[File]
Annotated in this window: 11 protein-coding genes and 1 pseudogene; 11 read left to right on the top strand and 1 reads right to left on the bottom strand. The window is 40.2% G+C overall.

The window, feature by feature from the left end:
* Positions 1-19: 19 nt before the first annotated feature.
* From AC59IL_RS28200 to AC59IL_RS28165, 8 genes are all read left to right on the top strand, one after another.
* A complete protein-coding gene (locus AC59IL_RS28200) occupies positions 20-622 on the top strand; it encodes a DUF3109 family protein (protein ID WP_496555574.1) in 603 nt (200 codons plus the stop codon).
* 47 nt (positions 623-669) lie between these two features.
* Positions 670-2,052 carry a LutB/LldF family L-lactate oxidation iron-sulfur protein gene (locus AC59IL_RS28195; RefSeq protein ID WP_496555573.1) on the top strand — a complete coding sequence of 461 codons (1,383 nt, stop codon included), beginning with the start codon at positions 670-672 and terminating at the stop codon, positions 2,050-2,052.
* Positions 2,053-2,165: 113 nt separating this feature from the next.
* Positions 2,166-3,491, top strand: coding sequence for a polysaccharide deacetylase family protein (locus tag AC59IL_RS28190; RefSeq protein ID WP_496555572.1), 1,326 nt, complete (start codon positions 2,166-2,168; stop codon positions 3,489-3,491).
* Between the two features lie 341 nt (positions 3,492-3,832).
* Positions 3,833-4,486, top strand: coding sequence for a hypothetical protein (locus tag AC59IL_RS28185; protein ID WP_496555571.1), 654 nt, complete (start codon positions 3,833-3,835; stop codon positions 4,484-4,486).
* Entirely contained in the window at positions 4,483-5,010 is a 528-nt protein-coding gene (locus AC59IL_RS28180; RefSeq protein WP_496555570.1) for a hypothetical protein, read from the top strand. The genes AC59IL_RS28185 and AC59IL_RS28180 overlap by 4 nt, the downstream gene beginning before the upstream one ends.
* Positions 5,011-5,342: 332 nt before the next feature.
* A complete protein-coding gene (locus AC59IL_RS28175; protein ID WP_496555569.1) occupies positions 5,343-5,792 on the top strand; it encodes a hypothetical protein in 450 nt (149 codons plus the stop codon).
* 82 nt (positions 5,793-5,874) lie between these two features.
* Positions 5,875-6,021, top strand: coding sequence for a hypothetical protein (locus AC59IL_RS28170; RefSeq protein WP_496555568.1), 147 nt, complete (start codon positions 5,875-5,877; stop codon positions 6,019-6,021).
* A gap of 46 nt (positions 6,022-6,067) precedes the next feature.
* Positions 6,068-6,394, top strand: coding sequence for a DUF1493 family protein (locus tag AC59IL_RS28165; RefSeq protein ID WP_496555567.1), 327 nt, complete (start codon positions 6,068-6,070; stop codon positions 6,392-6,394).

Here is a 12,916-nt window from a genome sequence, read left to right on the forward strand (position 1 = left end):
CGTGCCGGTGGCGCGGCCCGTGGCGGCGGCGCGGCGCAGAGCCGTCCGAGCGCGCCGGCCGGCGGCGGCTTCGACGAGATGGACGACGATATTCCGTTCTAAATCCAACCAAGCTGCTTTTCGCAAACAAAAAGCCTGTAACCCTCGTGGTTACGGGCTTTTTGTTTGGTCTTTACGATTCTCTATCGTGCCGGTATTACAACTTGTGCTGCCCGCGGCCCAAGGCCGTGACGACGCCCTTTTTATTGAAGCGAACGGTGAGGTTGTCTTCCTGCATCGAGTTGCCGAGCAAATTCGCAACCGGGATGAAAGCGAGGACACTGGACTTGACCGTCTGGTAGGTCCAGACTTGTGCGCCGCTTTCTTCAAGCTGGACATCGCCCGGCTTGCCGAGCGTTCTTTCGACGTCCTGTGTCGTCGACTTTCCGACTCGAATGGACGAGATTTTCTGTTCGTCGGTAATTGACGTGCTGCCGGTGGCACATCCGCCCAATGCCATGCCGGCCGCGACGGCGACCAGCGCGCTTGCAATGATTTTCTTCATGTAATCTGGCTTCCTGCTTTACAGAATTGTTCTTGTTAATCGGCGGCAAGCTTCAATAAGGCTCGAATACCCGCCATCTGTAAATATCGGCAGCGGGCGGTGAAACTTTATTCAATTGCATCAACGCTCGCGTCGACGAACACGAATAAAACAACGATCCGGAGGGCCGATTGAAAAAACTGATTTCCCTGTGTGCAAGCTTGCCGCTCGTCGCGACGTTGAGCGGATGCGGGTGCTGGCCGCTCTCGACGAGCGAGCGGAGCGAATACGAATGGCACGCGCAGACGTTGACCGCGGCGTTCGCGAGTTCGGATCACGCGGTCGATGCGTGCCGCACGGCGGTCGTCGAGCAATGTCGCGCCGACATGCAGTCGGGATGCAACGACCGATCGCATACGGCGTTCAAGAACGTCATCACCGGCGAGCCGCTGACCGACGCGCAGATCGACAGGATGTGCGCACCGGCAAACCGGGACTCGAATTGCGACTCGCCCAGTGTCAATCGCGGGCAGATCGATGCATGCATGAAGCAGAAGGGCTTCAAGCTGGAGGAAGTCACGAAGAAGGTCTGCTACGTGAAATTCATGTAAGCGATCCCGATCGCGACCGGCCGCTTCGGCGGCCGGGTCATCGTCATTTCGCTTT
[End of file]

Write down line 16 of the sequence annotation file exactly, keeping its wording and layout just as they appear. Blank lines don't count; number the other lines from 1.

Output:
* Positions 5,875-6,021, top strand: coding sequence for a hypothetical protein (locus AC59IL_RS28170; RefSeq protein WP_496555568.1), 147 nt, complete (start codon positions 5,875-5,877; stop codon positions 6,019-6,021).